Back strain or what's known as lumbago, (low back pain) or neck and shoulder pain, is commonly seen in an office worker regardless, and perhaps more so with a person now being in a different workspace environment that your body is not accustomed to, you may find that your muscles may become a little bit more sore. To prevent this, it becomes even more important to get up physically and move out of that position.
Tips for your workspace:
- Be mindful of the setup of your workspace so that it has a 90-90-90 type of position where your hips are flexed or bent to 90 degrees, your knees are bent to 90 degrees and your elbows are bent to 90 degrees.
- The top of your computer screen should basically be at eye level.
- If you don't have that set up then you need to modify your workstation at home.
- Keep a simple roll in the small of your back to help prevent the excessive prolonged flexed position to avoid a lot of stress and strain on your intervertebral discs.
- And simply try to get up and move out of stagnant positions.
Given this pandemic is fluid and will likely have different phases, what should we know about the impact on our muscles during the different stages and how to adjust our exercise routines?
"As we go through the phases of the pandemic our muscles and joints will actually start to adapt to the new stresses that our bodies are being placed on. That means that while you’re sitting in a new environment for the first week or two, you may start to feel those aches and pains but within the third and fourth week, your muscles may start to adjust. Your body still needs movement to occur and you must recognize the need for some kind of an exercise routine."
It's no different than the bus driver who sits all day long. Although over time the driver’s body starts to adapt and adjust, the body is being strained and the driver may just not be feeling it. Over the duration of the next few weeks, it will be important to keep a schedule for exercise. Maybe after lunch, you go for a 30-minute walk or you schedule your workout routine during the morning. It's still important to maintain that schedule so that your body comes to recognize that it's going to have some component of exercise. And during your workday, getting up out of the seated position twice an hour may help counteract some of that body stress and strain.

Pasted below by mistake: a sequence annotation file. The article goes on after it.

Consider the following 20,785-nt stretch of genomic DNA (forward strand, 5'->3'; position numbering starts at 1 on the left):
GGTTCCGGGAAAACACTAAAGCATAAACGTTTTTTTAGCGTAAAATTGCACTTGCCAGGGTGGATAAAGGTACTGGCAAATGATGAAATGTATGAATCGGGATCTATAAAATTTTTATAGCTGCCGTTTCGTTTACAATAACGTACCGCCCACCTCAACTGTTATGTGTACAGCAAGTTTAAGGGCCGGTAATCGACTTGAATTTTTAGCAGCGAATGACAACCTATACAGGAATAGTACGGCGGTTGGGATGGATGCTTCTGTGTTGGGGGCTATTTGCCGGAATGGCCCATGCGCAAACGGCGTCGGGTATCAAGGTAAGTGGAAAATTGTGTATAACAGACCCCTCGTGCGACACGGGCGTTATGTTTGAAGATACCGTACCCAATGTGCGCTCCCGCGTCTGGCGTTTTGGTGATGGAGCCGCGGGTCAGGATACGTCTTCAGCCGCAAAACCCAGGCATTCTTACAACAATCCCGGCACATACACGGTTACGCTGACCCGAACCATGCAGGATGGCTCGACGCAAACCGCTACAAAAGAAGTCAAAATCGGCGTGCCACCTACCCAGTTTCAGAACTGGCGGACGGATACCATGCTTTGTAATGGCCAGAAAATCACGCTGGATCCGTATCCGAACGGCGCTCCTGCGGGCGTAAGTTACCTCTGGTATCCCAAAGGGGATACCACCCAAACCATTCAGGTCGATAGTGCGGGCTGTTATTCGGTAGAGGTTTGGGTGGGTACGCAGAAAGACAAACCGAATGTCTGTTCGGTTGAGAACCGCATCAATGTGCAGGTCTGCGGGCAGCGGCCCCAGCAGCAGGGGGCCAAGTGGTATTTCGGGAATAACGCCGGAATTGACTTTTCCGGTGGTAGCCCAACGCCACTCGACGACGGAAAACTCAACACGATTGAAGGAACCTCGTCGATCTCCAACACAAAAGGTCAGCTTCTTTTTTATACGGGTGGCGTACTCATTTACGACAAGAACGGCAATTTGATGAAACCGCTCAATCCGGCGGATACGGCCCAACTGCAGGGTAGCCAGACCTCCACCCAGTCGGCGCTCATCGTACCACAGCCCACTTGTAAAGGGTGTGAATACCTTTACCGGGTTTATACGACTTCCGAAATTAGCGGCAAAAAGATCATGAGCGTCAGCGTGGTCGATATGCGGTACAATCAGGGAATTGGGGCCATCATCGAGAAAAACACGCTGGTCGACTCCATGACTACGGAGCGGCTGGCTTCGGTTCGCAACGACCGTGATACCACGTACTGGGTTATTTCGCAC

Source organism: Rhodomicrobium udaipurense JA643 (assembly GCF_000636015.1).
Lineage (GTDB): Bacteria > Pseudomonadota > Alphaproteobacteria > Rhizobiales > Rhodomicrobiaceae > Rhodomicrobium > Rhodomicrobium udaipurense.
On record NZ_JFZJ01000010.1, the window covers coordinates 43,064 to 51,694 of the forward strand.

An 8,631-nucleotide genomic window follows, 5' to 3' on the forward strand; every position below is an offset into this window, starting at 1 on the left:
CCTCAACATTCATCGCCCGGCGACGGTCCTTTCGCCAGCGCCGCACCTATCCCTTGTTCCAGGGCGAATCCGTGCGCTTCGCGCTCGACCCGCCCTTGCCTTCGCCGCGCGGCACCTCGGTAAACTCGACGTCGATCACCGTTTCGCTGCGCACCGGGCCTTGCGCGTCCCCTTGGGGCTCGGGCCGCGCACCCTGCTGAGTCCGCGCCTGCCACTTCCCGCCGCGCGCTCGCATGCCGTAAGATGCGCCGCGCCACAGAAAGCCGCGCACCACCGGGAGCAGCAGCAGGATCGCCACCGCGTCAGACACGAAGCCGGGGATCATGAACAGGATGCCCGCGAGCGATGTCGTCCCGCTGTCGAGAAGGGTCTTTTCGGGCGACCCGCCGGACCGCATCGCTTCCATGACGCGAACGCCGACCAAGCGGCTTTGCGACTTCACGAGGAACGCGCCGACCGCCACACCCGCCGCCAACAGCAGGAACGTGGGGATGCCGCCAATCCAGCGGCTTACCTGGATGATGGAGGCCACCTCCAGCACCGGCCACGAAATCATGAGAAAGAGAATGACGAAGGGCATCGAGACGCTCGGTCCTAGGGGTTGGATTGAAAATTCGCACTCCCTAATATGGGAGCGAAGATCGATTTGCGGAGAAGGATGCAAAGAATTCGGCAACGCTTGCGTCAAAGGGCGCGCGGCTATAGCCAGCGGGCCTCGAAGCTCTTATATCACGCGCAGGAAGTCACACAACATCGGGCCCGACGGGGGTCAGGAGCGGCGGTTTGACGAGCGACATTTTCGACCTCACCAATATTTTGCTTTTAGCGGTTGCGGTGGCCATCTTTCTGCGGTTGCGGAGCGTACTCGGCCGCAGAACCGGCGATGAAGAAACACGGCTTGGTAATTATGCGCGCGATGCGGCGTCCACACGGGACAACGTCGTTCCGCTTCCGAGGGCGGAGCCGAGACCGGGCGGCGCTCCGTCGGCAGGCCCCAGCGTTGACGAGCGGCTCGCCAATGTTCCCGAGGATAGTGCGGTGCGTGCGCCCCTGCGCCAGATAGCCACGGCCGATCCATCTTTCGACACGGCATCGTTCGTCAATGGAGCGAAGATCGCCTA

For people looking to use online videos or apps to exercise, what advice do you have on how they should pick the best one?
It can get very confusing for the public on what exercise they can do. It comes down to individual need. This is where a Certified Athletic Therapist, Physiotherapist or Fitness professional can really evaluate what your individual strengths and deficits that need to be worked on are, and then prescribe a specific exercise routine. If it’s cardiovascular that you need to increase in your routine, then exercises like yoga and Pilates won’t provide that so much, therefore you should be looking at more of an upbeat tempo type of exercise or video. But each person’s need is individualized and there is no one size fits all with respect to the exercise routines that are out there. Having said that, generally most people should be incorporating three key elements in their exercise routine: 1) Something that increases their heart rate, so a cardiovascular-based activity, 2) something that promotes maintenance or gain of muscle strength which may also promote bone health, and 3) exercise that improves flexibility or mobility. Varying amounts of these elements should be incorporated into an exercise routine. Find out where your need or deficits lie to create a balanced approach.
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For interviews with Professor Boni contact: Anjum Nayyar, York University Media Relations, cell 437-242-1547, firstname.lastname@example.org